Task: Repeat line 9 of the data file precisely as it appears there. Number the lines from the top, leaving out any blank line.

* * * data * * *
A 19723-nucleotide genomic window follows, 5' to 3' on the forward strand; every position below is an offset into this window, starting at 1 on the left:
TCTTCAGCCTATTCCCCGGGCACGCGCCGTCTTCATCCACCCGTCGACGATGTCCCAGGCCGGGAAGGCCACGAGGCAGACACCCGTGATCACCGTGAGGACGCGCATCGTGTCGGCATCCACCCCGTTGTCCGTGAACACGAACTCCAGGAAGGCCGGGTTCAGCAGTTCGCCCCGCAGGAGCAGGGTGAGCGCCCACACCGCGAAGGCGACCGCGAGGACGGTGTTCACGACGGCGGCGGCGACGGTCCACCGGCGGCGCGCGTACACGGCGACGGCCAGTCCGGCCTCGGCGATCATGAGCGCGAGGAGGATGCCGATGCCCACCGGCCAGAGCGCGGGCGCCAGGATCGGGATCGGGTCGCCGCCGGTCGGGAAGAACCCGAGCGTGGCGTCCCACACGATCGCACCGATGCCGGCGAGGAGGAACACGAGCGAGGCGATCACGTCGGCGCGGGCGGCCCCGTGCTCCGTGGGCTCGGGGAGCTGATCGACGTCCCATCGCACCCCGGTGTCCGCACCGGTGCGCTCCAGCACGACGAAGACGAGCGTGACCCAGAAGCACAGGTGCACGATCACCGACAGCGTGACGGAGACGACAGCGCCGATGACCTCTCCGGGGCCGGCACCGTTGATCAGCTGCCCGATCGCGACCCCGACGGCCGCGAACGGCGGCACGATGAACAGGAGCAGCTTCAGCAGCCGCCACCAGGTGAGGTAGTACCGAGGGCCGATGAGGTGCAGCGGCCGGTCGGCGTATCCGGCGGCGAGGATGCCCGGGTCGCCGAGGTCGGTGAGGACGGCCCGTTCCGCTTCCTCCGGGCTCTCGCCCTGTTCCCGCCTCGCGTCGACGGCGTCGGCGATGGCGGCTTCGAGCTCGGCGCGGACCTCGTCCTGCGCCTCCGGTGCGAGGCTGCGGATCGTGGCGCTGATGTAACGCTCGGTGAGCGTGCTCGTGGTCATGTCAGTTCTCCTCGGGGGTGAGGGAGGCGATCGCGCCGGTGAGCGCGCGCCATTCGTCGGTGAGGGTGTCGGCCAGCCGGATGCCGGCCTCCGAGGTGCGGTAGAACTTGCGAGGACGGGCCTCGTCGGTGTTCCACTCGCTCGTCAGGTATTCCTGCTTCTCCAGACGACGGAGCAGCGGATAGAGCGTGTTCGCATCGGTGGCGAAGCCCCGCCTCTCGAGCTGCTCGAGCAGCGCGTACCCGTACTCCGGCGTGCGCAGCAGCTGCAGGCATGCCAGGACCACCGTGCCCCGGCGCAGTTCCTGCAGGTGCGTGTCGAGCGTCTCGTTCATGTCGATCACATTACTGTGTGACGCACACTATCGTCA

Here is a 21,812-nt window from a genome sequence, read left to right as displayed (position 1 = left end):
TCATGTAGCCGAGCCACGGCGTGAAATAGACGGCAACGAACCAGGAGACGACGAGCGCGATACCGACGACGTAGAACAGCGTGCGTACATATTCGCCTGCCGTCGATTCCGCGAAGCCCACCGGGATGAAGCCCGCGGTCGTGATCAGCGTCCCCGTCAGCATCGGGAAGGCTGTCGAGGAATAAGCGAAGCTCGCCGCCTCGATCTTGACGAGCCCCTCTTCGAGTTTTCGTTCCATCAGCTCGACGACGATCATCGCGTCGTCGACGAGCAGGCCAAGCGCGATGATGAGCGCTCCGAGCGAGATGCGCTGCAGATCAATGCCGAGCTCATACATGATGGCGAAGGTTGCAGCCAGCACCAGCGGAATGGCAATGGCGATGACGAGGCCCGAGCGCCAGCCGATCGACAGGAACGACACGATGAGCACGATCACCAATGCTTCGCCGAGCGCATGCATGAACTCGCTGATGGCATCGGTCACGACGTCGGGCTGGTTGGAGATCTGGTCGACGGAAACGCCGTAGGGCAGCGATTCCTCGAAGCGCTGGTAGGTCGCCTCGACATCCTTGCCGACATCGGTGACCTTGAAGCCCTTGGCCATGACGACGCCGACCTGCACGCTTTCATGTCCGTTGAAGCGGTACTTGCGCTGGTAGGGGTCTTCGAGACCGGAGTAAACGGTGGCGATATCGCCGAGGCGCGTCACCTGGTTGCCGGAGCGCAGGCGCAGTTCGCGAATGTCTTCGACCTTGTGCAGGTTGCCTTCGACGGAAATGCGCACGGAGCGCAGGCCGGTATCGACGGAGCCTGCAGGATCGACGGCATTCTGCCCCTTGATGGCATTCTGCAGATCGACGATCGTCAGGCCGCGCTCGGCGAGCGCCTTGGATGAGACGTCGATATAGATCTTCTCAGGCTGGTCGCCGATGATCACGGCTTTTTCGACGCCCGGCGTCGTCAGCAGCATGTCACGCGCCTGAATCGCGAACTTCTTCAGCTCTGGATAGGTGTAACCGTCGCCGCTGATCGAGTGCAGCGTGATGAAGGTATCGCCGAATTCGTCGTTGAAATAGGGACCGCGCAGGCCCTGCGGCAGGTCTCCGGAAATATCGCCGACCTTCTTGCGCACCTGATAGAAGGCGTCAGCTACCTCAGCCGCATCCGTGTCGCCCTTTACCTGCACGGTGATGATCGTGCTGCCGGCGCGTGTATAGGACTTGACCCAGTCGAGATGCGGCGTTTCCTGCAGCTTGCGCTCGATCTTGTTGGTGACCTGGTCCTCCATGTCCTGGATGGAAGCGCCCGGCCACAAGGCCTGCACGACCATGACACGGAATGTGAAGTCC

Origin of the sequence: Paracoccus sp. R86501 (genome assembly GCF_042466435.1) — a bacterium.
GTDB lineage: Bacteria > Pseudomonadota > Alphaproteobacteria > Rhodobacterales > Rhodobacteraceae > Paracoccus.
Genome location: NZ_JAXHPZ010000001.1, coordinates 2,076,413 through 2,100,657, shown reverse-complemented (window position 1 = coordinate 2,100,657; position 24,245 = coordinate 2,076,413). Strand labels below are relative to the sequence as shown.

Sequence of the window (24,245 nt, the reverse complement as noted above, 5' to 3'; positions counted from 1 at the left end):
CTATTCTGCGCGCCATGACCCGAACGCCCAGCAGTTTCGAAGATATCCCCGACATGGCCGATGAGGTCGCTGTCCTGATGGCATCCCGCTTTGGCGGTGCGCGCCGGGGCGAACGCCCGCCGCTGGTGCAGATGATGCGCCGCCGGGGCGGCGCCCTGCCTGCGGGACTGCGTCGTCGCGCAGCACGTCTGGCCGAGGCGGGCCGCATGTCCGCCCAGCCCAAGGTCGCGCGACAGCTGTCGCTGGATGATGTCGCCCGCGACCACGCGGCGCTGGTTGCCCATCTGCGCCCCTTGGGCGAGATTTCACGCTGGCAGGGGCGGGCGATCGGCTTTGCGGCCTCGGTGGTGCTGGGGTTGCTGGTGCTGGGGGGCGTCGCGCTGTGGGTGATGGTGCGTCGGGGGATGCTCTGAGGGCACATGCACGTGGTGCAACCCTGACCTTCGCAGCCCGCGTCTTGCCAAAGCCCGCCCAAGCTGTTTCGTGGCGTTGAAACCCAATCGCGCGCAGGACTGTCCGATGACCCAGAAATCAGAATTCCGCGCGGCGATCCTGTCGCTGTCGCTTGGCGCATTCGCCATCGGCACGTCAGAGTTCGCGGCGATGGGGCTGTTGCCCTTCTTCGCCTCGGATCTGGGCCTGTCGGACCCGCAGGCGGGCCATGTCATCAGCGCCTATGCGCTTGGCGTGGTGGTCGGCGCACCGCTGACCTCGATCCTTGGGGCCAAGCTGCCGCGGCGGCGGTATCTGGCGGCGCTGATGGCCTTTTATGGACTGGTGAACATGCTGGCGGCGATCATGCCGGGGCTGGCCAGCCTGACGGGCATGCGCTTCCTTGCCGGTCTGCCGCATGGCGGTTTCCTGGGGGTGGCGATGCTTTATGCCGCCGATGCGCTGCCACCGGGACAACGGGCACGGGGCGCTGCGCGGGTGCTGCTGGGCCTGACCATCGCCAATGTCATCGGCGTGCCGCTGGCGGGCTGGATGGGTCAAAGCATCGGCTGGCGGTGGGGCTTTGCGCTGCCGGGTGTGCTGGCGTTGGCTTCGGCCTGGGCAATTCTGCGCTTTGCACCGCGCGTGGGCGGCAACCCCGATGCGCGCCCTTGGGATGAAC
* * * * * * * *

CTATTCTGCGCGCCATGACCCGAACGCCCAGCAGTTTCGAAGATATCCCCGACATGGCCGATGAGGTCGCTGTCCTGATGGCATCCCGCTTTGGCGGTGCGCGCCGGGGCGAACGCCCGCCGCTGGTGCAGATGATGCGCCGCCGGGGCGGCGCCCTGCCTGCGGGACTGCGTCGTCGCGCAGCACGTCTGGCCGAGGCGGGCCGCATGTCCGCCCAGCCCAAGGTCGCGCGACAGCTGTCGCTGGATGATGTCGCCCGCGACCACGCGGCGCTGGTTGCCCATCTGCGCCCCTTGGGCGAGATTTCACGCTGGCAGGGGCGGGCGATCGGCTTTGCGGCCTCGGTGGTGCTGGGGTTGCTGGTGCTGGGGGGCGTCGCGCTGTGGGTGATGGTGCGTCGGGGGATGCTCTGAGGGCACATGCACGTGGTGCAACCCTGACCTTCGCAGCCCGCGTCTTGCCAAAGCCCGCCCAAGCTGTTTCGTGGCGTTGAAACCCAATCGCGCGCAGGACTGTCCGATGACCCAGAAATCAGAATTCCGCGCGGCGATCCTGTCGCTGTCGCTTGGCGCATTCGCCATCGGCACGTCAGAGTTCGCGGCGATGGGGCTGTTGCCCTTCTTCGCCTCGGATCTGGGCCTGTCGGACCCGCAGGCGGGCCATGTCATCAGCGCCTATGCGCTTGGCGTGGTGGTCGGCGCACCGCTGACCTCGATCCTTGGGGCCAAGCTGCCGCGGCGGCGGTATCTGGCGGCGCTGATGGCCTTTTATGGACTGGTGAACATGCTGGCGGCGATCATGCCGGGGCTGGCCAGCCTGACGGGCATGCGCTTCCTTGCCGGTCTGCCGCATGGCGGTTTCCTGGGGGTGGCGATGCTTTATGCCGCCGATGCGCTGCCACCGGGACAACGGGCACGGGGCGCTGCGCGGGTGCTGCTGGGCCTGACCATCGCCAATGTCATCGGCGTGCCGCTGGCGGGCTGGATGGGTCAAAGCATCGGCTGGCGGTGGGGCTTTGCGCTGCCGGGTGTGCTGGCGTTGGCTTCGGCCTGGGCAATTCTGCGCTTTGCACCGCGCGTGGGCGGCAACCCCGATGCGCGCCCTTGGGATGAAC